Who doesn’t love a funny Facebook Meme? What are becoming especially common are those that ask to create a funny name for yourself such as:
‘What is your elf name?’ and ‘How to find your unicorn name!’
They usually ask for the first letter of your first name and the month of your birth. These aren’t too bad as they aren’t getting too specific. However there are a few of these types of Meme’s that are actually Facebook Scams out to steal your personal details – here’s how.
It asks for the month you were born, which isn’t too uncommon. It then asks for some pretty specific dates regarding your birthday. Date of birth is always asked online when signing up to anything, including banking and this Meme narrows it down to just 3 or 4 potential days. A quick scroll through your profile pictures might then giveaway the year, especially if you’ve recently had a big birthday.Another Facebook Scam from recent years was one that asked people for their ‘Porn Star Name’ which included using their mothers maiden name and the name of their first pet. These are very often security questions used online so revealing them on Facebook is never a good idea.
3.Fake Rental Properties
This has been a huge a problem in my hometown in recent months with several people getting scammed out of several hundred pounds.
Rental properties are currently pretty scarce where I live. We are the nearest town to the Hinkley Point C Power Station development and therefore have had a huge influx of people coming into the town for work. Many people have started looking to Facebook when searching for a property to rent – hoping either to find something that hasn’t been previously advertised elsewhere or to avoid steep letting agent fees.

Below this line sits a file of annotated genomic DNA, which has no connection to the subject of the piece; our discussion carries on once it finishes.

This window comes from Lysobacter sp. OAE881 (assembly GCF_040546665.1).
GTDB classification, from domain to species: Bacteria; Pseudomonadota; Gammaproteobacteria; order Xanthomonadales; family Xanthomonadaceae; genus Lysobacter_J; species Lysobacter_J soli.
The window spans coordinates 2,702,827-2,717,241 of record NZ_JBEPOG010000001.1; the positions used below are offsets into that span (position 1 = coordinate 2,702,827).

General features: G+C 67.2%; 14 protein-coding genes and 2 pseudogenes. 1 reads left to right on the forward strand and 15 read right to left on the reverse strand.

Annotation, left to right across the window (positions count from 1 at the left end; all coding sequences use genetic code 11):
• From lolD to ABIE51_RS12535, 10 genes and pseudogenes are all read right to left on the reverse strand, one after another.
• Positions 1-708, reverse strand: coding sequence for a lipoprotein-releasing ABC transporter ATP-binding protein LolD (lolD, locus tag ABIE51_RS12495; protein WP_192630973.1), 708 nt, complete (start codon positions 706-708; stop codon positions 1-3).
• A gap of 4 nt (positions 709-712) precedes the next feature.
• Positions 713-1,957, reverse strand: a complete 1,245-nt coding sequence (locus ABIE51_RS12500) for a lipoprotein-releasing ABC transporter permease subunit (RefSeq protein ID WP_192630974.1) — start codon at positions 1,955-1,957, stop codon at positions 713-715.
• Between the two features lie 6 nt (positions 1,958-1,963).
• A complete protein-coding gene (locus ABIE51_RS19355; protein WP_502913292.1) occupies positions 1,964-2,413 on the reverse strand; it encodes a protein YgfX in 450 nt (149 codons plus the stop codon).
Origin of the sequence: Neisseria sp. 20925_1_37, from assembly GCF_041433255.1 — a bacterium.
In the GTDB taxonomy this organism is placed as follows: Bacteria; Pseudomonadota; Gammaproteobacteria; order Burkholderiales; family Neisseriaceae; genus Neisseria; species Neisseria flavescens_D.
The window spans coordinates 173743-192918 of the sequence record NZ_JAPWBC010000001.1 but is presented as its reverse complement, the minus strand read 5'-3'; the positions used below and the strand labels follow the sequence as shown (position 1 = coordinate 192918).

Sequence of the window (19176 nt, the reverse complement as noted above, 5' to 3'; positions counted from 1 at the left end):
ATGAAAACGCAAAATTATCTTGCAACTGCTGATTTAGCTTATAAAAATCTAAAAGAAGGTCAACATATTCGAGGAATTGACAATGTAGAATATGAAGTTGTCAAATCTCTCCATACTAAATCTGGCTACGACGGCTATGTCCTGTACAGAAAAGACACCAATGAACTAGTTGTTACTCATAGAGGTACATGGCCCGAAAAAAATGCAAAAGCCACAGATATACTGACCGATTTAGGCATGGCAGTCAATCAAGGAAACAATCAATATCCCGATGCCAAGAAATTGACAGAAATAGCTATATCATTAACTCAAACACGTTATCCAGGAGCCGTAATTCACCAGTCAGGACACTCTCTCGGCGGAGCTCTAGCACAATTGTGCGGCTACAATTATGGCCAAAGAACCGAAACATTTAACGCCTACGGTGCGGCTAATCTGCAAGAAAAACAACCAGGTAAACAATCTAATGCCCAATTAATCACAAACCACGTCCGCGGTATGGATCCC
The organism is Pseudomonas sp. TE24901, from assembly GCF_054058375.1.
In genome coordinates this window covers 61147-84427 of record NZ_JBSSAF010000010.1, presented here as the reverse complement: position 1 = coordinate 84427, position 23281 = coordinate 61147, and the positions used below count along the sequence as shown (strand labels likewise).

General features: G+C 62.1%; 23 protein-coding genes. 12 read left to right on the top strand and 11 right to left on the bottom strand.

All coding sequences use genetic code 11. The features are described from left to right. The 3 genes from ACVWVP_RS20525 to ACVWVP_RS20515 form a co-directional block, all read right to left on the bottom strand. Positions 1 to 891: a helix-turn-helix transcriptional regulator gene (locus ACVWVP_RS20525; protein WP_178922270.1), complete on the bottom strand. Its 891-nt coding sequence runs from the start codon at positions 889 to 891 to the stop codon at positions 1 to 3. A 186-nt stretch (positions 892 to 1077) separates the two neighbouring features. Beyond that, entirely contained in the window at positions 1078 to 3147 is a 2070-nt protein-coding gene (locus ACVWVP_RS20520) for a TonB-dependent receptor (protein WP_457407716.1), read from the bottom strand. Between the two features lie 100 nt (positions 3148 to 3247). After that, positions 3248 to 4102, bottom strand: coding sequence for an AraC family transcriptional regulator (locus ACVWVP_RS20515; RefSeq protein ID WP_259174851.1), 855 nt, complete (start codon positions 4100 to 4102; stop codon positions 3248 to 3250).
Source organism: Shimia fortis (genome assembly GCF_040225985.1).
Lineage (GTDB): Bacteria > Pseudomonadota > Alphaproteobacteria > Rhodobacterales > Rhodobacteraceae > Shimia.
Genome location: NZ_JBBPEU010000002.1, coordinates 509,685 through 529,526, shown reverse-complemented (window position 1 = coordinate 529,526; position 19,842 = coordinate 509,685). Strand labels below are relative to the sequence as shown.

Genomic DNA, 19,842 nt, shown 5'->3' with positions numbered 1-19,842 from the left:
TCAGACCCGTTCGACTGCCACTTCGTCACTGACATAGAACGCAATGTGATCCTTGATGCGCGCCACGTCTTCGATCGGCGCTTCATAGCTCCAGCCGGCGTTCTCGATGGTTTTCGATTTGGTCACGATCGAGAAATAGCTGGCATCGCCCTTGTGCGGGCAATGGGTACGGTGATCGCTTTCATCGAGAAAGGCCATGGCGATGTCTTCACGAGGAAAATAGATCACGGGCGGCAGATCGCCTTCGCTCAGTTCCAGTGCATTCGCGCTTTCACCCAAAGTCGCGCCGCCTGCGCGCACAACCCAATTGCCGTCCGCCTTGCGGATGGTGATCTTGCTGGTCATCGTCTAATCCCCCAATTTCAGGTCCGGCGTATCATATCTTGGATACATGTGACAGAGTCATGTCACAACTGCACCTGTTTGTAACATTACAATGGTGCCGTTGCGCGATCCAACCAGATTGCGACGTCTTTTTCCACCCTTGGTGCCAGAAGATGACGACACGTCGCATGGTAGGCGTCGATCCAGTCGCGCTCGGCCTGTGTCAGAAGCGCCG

However, in recent months many people have been scammed with fake property rentals. Someone will reply to their request on a local buying and selling group saying they have a property to rent and to message them privately for further details. If the person likes the look of the property they will be asked for holding deposit to show they are genuinely interested and for the property to be taken off of the market so to speak.
This is common practice.
However, in the Facebook Scams version, once the money has been transferred the person they were planning on renting from disappears and their Facebook profile is deleted. You are now £200 worse off and now need to continue your property search. As the conversation took place in private it’s unlikely anyone from the local area would have come forward to attest that the property wasn’t actually up for rent and there are currently people happily in situ. This happens particually when people are moving to a new area which they have no knowledge of.
Ways to avoid this Facebook Scam
- While using an agent may seem like a waste of money they are there to stop this sort of thing happening, paying their fees could well save you money in the long term.
- Have a good look through the persons profile. Do they have many friends? Are they from the local area? One lady that was pulling this scam where I live had her hometown listed as New York and currently living in Chicago. Not impossible, but fairly unlikely they would be renting out property in a small Somerset town. Also her profile picture appeared to be several different women when looking through.
- Paying by direct bank transfer does leave you with much less protection than using Paypal or a Credit Card – always use these method if you can.
- Don’t be afraid to ask others what they think – if you’re not familiar with the local area ask in local group if they’ve heard of the person you plan to rent from and find out if the property is legitimately up for rent.